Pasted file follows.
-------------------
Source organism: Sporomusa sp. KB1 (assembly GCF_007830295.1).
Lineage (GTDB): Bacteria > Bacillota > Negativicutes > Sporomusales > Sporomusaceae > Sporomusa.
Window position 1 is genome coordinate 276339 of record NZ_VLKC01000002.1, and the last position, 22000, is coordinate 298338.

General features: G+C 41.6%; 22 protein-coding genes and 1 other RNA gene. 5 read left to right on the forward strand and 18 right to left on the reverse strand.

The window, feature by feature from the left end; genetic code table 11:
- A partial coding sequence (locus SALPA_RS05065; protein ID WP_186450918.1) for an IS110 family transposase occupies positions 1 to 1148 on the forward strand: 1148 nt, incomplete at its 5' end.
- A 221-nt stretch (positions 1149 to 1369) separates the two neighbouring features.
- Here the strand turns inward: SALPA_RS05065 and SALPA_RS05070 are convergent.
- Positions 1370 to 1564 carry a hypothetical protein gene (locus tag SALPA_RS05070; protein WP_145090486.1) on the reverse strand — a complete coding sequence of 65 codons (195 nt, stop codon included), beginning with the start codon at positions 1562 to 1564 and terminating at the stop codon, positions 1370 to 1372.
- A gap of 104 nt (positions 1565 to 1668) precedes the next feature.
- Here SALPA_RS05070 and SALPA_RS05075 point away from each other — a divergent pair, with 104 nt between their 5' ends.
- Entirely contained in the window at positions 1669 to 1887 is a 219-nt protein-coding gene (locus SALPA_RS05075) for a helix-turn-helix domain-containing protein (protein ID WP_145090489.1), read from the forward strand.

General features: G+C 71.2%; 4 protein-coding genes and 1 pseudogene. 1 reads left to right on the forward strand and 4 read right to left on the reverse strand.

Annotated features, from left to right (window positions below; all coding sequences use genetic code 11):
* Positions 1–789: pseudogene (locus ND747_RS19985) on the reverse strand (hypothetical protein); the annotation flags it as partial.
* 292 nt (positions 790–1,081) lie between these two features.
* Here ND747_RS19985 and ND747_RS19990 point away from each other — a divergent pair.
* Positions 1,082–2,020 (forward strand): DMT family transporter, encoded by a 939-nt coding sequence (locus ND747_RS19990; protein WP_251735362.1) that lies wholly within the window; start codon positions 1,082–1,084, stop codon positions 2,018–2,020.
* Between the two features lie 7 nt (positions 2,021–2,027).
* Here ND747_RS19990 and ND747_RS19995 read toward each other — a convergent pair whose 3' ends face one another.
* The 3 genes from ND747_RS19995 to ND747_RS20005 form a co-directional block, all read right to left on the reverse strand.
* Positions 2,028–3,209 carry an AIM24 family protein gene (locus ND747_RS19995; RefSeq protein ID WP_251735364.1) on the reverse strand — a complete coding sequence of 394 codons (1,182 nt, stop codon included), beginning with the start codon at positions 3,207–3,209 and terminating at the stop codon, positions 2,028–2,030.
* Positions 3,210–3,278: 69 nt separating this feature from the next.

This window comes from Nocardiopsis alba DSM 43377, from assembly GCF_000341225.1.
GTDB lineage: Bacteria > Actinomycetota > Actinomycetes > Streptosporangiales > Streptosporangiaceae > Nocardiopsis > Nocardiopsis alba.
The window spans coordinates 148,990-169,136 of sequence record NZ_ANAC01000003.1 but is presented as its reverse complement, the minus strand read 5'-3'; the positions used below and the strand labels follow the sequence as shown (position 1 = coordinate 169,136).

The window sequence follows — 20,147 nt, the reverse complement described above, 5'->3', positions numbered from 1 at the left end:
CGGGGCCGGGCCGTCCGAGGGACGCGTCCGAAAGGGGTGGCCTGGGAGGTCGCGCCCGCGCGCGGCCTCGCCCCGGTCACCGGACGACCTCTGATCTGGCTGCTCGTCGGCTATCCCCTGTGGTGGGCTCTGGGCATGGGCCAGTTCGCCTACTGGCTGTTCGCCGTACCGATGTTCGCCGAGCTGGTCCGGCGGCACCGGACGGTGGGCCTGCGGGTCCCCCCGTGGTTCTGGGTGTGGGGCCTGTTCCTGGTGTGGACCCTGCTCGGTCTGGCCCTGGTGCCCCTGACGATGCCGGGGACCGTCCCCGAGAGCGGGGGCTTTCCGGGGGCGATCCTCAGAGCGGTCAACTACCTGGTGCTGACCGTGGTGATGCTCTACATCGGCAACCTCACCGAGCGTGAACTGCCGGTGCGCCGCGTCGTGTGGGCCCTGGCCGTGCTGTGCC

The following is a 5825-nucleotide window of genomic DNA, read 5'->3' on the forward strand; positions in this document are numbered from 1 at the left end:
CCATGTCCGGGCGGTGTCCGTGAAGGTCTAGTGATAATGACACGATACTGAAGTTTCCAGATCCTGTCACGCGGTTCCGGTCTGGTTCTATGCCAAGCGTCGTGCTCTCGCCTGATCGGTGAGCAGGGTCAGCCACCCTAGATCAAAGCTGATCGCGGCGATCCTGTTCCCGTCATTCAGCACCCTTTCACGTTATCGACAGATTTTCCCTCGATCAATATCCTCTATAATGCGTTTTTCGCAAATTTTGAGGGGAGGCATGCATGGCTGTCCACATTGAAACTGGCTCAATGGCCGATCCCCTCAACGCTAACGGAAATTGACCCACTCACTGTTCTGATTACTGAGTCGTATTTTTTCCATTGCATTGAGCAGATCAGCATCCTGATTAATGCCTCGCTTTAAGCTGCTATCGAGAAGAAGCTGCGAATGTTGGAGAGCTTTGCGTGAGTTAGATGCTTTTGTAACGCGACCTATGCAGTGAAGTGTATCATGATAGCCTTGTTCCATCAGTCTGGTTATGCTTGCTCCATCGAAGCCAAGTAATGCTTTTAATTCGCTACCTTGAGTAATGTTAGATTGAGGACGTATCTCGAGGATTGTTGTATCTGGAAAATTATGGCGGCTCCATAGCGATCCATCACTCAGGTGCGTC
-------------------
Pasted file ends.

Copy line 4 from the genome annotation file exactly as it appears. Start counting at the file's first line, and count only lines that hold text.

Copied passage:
General features: G+C 41.6%; 22 protein-coding genes and 1 other RNA gene. 5 read left to right on the forward strand and 18 right to left on the reverse strand.